CHICAGOResearchers at the Hamilton Regional Cancer Centre (HRCC), Hamilton, Ontario, have developed a decision aid that improves treatment decision-making for women with breast cancer and is widely accepted by the surgeons who have used it in patient counseling, Dr. Tim Whelan said at a quality of life and outcomes symposium, sponsored by Northwestern University and Evanston Northwestern Healthcare. Dr. Whelan is a radiation oncologist at the HRCC and associate professor of medicine, McMaster University.
The cancer center adopted the Decision Board approach in response to problems in communication between patients and physicians that have been identified in the clinical literature. These problems include the unvarying nature of the presentation of facts or treatment measures by physicians, lack of specificity of information, and little or no discussion of the effects of treatment on quality of life. Not surprisingly, patients have tended to overestimate the benefits of treatment and underestimate the risks, Dr. Whelan said.
The first Decision Board instrument was developed to shed light on some of the controversies associated with the benefits and side effects of treatment for node-negative breast cancer. It was initially tested in 30 patients in the early 1990s, and all 30 said they considered it easy to understand and helpful. A randomized trial evaluating the instrument is nearing completion.
The instrumenta visual aid with information cards measuring 2 feet wide by 1½ feet highwas designed to be interactive in that the information on each card can be read by both physician and patient (see figure). For each treatment strategy, different cards present the different choices, outcomes (recurrence or not), probabilities of outcomes, and quality of life associated with each treatment and outcome.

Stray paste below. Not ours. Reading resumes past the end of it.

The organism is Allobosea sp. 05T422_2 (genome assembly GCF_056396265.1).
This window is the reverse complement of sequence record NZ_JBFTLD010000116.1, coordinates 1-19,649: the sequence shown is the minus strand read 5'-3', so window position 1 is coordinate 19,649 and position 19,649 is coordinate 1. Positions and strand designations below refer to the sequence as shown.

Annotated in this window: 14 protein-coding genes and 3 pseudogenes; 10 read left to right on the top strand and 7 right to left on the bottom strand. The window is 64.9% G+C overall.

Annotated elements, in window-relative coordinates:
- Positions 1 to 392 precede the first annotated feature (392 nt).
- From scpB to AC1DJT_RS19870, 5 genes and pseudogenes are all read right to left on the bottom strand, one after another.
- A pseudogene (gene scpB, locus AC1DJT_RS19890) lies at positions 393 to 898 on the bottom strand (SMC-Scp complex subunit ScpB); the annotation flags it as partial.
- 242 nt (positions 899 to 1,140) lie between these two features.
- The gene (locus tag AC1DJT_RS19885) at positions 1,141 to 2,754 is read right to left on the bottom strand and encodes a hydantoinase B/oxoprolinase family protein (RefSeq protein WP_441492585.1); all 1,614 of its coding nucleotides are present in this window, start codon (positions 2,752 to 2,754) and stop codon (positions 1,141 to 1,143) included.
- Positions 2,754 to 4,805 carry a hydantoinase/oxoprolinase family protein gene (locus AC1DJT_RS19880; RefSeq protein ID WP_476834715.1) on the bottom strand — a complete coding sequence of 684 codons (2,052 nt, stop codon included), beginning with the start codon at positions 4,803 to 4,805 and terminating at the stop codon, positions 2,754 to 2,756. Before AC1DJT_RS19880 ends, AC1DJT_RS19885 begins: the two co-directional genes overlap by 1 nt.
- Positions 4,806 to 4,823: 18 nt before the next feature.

In a subsequent study, another disease-specific Decision Board helped women decide whether to have irradiation after lumpectomy to reduce the risk of breast cancer recurrence. All 30 women whose treatment consultation included the Decision Board felt they had a choice of treatment options; only 20% of 29 women who had a consultation without the Decision Board felt they had a choice, he said.
The most recent study tested use of a Decision Board in counseling women about breast-conserving surgery vs mastectomy. It was developed based on a review of the literature and focus groups with patients and surgeons.
The instrument consists of a series of cards that include detailed descriptions of the two surgical options and of the side effects of each treatment; pictorial depictions of the outcomes of each form of surgical treatment; and presentations of quality of life issues that ask women to reflect on how each treatment option would affect their day-to-day living, relationships, and self-esteem.
The Decision Board was easily understood by 98% of the 175 women in the study; and 81% reported it helped them make a decision. The surgeons who participated in the study were comfortable using the instrument and said they were satisfied with 97% of the consultations they conducted using it. Because of the Decision Board, 57% of women were able to choose their treatment during their consultation with the surgeon, and 98% felt they had been offered clear choices.